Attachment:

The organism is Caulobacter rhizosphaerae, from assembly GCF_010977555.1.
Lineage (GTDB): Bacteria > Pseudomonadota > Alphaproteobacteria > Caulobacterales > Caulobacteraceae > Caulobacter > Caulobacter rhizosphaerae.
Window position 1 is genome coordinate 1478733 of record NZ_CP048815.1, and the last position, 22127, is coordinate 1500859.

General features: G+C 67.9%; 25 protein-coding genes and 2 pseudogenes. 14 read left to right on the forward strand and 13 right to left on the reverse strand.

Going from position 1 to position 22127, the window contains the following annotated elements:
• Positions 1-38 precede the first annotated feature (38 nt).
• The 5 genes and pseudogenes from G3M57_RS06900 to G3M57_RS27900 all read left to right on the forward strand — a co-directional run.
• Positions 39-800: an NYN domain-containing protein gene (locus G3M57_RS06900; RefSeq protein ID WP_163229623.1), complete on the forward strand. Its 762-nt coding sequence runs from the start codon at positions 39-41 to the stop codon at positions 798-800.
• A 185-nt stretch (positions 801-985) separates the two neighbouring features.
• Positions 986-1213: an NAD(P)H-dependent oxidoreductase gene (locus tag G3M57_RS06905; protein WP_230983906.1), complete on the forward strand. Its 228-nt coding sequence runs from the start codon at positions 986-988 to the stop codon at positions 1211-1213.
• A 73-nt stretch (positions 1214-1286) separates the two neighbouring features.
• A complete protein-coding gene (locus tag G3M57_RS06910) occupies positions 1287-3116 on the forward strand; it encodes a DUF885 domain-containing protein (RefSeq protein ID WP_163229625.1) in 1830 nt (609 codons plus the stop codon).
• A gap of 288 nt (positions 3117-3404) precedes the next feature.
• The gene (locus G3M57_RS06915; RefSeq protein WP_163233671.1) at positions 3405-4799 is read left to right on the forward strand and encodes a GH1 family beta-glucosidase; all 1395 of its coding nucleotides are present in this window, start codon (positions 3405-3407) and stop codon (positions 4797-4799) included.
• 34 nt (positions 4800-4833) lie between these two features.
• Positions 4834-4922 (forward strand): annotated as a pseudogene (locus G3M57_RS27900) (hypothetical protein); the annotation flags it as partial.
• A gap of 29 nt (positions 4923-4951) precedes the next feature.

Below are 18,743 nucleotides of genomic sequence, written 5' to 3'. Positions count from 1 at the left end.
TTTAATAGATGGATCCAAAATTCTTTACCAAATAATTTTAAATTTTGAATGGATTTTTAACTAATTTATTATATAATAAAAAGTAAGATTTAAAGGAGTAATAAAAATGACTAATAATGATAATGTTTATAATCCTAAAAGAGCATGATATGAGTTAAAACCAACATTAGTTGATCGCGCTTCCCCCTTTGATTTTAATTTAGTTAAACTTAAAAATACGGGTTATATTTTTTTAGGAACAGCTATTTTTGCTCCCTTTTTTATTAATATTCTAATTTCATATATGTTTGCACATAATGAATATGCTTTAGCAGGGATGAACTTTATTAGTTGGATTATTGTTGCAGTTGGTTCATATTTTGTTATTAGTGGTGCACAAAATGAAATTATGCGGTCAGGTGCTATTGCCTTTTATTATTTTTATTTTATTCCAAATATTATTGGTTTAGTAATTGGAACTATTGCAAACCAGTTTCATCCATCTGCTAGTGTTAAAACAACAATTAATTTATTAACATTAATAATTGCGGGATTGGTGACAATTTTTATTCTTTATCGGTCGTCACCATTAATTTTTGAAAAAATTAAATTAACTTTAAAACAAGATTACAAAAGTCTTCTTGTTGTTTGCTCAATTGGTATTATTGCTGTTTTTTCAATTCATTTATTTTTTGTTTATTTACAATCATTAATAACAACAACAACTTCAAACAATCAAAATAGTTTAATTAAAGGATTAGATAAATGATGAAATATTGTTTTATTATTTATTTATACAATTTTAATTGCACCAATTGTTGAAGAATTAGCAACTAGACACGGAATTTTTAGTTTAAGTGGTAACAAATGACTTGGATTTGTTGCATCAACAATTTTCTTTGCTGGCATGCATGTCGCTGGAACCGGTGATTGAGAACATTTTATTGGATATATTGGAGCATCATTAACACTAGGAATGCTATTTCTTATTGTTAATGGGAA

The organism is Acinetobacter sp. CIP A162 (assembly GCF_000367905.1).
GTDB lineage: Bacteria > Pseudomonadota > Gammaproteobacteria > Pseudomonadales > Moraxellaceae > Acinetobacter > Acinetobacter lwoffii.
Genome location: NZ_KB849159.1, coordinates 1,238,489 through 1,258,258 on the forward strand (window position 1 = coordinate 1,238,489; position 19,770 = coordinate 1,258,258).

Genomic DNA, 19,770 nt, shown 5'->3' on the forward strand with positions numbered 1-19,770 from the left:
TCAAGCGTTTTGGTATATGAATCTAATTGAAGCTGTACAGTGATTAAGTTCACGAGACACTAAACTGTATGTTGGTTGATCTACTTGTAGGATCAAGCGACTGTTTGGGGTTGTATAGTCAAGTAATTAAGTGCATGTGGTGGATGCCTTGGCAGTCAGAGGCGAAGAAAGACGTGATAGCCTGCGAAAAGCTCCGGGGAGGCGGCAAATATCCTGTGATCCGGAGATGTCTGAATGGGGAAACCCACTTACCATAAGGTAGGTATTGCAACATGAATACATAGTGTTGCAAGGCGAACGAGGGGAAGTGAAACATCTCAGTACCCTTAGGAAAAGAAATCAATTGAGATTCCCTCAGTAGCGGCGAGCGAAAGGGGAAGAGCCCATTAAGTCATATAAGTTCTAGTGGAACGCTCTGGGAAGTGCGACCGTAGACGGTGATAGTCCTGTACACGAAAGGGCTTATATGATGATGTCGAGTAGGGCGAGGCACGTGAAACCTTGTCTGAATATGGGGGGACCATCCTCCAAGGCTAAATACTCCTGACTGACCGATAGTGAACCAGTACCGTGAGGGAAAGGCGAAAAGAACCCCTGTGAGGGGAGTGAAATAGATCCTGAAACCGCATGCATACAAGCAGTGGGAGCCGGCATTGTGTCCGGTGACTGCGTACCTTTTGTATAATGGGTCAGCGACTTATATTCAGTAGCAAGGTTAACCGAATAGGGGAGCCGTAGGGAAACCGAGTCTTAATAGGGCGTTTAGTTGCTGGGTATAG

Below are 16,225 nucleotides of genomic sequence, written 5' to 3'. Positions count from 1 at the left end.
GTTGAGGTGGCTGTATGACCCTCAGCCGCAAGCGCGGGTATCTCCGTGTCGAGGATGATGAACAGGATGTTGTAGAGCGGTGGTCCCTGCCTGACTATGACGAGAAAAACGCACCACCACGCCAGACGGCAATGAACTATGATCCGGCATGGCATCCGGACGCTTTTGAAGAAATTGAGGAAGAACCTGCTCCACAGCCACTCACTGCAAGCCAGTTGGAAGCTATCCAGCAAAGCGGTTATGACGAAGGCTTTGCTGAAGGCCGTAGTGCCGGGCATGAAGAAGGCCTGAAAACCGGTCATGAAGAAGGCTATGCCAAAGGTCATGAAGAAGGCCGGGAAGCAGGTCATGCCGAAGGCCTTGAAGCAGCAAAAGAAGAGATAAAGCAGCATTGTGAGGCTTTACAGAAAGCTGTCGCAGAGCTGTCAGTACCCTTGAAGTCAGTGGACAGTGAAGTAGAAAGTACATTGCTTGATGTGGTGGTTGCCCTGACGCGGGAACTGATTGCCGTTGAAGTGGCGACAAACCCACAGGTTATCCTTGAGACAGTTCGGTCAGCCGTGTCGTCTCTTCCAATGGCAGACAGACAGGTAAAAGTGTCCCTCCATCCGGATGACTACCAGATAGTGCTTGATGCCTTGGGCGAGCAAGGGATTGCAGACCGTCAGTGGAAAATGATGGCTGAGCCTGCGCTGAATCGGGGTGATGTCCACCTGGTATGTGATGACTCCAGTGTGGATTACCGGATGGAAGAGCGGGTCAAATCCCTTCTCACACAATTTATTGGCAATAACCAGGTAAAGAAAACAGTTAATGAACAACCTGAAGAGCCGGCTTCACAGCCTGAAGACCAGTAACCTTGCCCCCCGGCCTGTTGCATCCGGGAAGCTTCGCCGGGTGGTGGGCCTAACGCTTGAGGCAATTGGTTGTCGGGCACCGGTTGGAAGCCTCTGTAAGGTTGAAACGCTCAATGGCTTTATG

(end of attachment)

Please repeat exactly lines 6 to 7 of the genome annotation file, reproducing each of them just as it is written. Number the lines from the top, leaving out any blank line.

• Positions 1-38 precede the first annotated feature (38 nt).
• The 5 genes and pseudogenes from G3M57_RS06900 to G3M57_RS27900 all read left to right on the forward strand — a co-directional run.